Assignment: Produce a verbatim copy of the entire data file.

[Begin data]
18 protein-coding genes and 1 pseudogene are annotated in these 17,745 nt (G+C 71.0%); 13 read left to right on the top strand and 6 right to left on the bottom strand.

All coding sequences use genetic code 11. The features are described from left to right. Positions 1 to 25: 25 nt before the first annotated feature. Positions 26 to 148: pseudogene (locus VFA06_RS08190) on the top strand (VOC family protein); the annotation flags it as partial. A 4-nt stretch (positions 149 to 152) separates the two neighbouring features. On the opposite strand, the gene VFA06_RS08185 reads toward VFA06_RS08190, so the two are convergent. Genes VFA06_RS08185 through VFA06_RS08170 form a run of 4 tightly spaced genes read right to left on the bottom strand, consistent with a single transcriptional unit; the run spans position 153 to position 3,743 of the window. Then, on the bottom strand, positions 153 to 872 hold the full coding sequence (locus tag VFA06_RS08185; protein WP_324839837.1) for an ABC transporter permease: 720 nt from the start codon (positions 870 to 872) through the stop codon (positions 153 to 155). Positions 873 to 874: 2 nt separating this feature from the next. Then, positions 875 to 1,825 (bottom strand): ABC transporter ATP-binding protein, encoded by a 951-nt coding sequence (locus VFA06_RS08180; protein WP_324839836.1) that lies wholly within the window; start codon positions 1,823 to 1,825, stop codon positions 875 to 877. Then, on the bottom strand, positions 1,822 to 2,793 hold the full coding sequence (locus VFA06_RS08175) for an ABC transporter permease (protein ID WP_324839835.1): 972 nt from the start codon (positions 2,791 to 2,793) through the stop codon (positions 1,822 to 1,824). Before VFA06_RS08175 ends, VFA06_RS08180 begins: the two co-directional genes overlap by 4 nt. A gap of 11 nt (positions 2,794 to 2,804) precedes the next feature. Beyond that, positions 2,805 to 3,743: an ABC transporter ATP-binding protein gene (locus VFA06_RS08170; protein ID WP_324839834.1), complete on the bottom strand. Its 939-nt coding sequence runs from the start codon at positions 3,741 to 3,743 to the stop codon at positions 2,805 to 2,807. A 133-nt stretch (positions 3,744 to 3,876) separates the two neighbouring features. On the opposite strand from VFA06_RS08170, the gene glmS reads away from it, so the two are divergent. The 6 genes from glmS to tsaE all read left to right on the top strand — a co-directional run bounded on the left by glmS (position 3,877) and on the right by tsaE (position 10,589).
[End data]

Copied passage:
18 protein-coding genes and 1 pseudogene are annotated in these 17,745 nt (G+C 71.0%); 13 read left to right on the top strand and 6 right to left on the bottom strand.

All coding sequences use genetic code 11. The features are described from left to right. Positions 1 to 25: 25 nt before the first annotated feature. Positions 26 to 148: pseudogene (locus VFA06_RS08190) on the top strand (VOC family protein); the annotation flags it as partial. A 4-nt stretch (positions 149 to 152) separates the two neighbouring features. On the opposite strand, the gene VFA06_RS08185 reads toward VFA06_RS08190, so the two are convergent. Genes VFA06_RS08185 through VFA06_RS08170 form a run of 4 tightly spaced genes read right to left on the bottom strand, consistent with a single transcriptional unit; the run spans position 153 to position 3,743 of the window. Then, on the bottom strand, positions 153 to 872 hold the full coding sequence (locus tag VFA06_RS08185; protein WP_324839837.1) for an ABC transporter permease: 720 nt from the start codon (positions 870 to 872) through the stop codon (positions 153 to 155). Positions 873 to 874: 2 nt separating this feature from the next. Then, positions 875 to 1,825 (bottom strand): ABC transporter ATP-binding protein, encoded by a 951-nt coding sequence (locus VFA06_RS08180; protein WP_324839836.1) that lies wholly within the window; start codon positions 1,823 to 1,825, stop codon positions 875 to 877. Then, on the bottom strand, positions 1,822 to 2,793 hold the full coding sequence (locus VFA06_RS08175) for an ABC transporter permease (protein ID WP_324839835.1): 972 nt from the start codon (positions 2,791 to 2,793) through the stop codon (positions 1,822 to 1,824). Before VFA06_RS08175 ends, VFA06_RS08180 begins: the two co-directional genes overlap by 4 nt. A gap of 11 nt (positions 2,794 to 2,804) precedes the next feature. Beyond that, positions 2,805 to 3,743: an ABC transporter ATP-binding protein gene (locus VFA06_RS08170; protein ID WP_324839834.1), complete on the bottom strand. Its 939-nt coding sequence runs from the start codon at positions 3,741 to 3,743 to the stop codon at positions 2,805 to 2,807. A 133-nt stretch (positions 3,744 to 3,876) separates the two neighbouring features. On the opposite strand from VFA06_RS08170, the gene glmS reads away from it, so the two are divergent. The 6 genes from glmS to tsaE all read left to right on the top strand — a co-directional run bounded on the left by glmS (position 3,877) and on the right by tsaE (position 10,589).